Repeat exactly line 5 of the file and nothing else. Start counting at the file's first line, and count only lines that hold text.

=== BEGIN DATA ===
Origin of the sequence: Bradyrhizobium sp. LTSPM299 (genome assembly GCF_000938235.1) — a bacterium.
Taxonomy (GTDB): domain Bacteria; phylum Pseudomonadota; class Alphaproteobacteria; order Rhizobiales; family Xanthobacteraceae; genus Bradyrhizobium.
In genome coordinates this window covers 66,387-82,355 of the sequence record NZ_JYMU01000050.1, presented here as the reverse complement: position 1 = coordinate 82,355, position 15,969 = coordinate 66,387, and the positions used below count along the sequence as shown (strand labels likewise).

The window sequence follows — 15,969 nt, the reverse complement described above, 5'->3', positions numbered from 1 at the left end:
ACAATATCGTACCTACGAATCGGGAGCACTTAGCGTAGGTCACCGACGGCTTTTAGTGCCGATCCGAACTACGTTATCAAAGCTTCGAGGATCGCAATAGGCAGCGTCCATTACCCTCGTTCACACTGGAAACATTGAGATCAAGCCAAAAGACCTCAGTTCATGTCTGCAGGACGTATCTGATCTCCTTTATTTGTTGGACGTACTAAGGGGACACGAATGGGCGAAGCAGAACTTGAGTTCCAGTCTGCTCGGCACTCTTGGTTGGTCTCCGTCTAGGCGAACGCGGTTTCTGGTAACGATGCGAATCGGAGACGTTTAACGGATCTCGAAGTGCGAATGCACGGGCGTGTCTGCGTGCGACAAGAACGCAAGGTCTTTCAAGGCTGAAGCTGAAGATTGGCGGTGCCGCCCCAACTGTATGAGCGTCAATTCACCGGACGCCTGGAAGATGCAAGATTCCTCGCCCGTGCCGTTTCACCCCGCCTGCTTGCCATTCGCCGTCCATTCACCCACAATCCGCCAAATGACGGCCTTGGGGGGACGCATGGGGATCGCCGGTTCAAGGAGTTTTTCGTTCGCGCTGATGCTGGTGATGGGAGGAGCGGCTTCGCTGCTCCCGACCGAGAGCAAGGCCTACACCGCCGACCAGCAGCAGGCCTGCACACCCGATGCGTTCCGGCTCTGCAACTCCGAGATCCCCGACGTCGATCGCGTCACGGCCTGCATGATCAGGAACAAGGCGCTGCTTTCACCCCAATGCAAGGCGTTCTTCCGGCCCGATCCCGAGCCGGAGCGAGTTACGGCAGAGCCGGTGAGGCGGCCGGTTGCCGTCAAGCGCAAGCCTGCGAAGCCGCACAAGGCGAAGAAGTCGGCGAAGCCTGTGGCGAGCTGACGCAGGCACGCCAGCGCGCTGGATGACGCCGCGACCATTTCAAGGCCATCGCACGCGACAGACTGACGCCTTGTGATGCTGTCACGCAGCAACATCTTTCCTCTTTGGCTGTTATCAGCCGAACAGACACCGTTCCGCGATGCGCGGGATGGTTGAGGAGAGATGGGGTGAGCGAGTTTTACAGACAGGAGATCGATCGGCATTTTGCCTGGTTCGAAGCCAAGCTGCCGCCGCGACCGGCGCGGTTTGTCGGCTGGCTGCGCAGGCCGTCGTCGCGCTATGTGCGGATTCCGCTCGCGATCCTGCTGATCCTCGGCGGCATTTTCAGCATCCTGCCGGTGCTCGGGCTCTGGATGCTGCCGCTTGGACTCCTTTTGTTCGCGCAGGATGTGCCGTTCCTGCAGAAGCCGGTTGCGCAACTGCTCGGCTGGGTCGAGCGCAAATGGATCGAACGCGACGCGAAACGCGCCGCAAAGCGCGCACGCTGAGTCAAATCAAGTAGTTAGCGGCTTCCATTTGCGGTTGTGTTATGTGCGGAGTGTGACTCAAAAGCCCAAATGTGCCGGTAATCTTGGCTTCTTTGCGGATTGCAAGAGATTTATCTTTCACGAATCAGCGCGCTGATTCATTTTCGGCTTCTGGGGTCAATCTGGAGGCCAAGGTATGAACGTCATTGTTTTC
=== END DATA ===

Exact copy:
ACAATATCGTACCTACGAATCGGGAGCACTTAGCGTAGGTCACCGACGGCTTTTAGTGCCGATCCGAACTACGTTATCAAAGCTTCGAGGATCGCAATAGGCAGCGTCCATTACCCTCGTTCACACTGGAAACATTGAGATCAAGCCAAAAGACCTCAGTTCATGTCTGCAGGACGTATCTGATCTCCTTTATTTGTTGGACGTACTAAGGGGACACGAATGGGCGAAGCAGAACTTGAGTTCCAGTCTGCTCGGCACTCTTGGTTGGTCTCCGTCTAGGCGAACGCGGTTTCTGGTAACGATGCGAATCGGAGACGTTTAACGGATCTCGAAGTGCGAATGCACGGGCGTGTCTGCGTGCGACAAGAACGCAAGGTCTTTCAAGGCTGAAGCTGAAGATTGGCGGTGCCGCCCCAACTGTATGAGCGTCAATTCACCGGACGCCTGGAAGATGCAAGATTCCTCGCCCGTGCCGTTTCACCCCGCCTGCTTGCCATTCGCCGTCCATTCACCCACAATCCGCCAAATGACGGCCTTGGGGGGACGCATGGGGATCGCCGGTTCAAGGAGTTTTTCGTTCGCGCTGATGCTGGTGATGGGAGGAGCGGCTTCGCTGCTCCCGACCGAGAGCAAGGCCTACACCGCCGACCAGCAGCAGGCCTGCACACCCGATGCGTTCCGGCTCTGCAACTCCGAGATCCCCGACGTCGATCGCGTCACGGCCTGCATGATCAGGAACAAGGCGCTGCTTTCACCCCAATGCAAGGCGTTCTTCCGGCCCGATCCCGAGCCGGAGCGAGTTACGGCAGAGCCGGTGAGGCGGCCGGTTGCCGTCAAGCGCAAGCCTGCGAAGCCGCACAAGGCGAAGAAGTCGGCGAAGCCTGTGGCGAGCTGACGCAGGCACGCCAGCGCGCTGGATGACGCCGCGACCATTTCAAGGCCATCGCACGCGACAGACTGACGCCTTGTGATGCTGTCACGCAGCAACATCTTTCCTCTTTGGCTGTTATCAGCCGAACAGACACCGTTCCGCGATGCGCGGGATGGTTGAGGAGAGATGGGGTGAGCGAGTTTTACAGACAGGAGATCGATCGGCATTTTGCCTGGTTCGAAGCCAAGCTGCCGCCGCGACCGGCGCGGTTTGTCGGCTGGCTGCGCAGGCCGTCGTCGCGCTATGTGCGGATTCCGCTCGCGATCCTGCTGATCCTCGGCGGCATTTTCAGCATCCTGCCGGTGCTCGGGCTCTGGATGCTGCCGCTTGGACTCCTTTTGTTCGCGCAGGATGTGCCGTTCCTGCAGAAGCCGGTTGCGCAACTGCTCGGCTGGGTCGAGCGCAAATGGATCGAACGCGACGCGAAACGCGCCGCAAAGCGCGCACGCTGAGTCAAATCAAGTAGTTAGCGGCTTCCATTTGCGGTTGTGTTATGTGCGGAGTGTGACTCAAAAGCCCAAATGTGCCGGTAATCTTGGCTTCTTTGCGGATTGCAAGAGATTTATCTTTCACGAATCAGCGCGCTGATTCATTTTCGGCTTCTGGGGTCAATCTGGAGGCCAAGGTATGAACGTCATTGTTTTC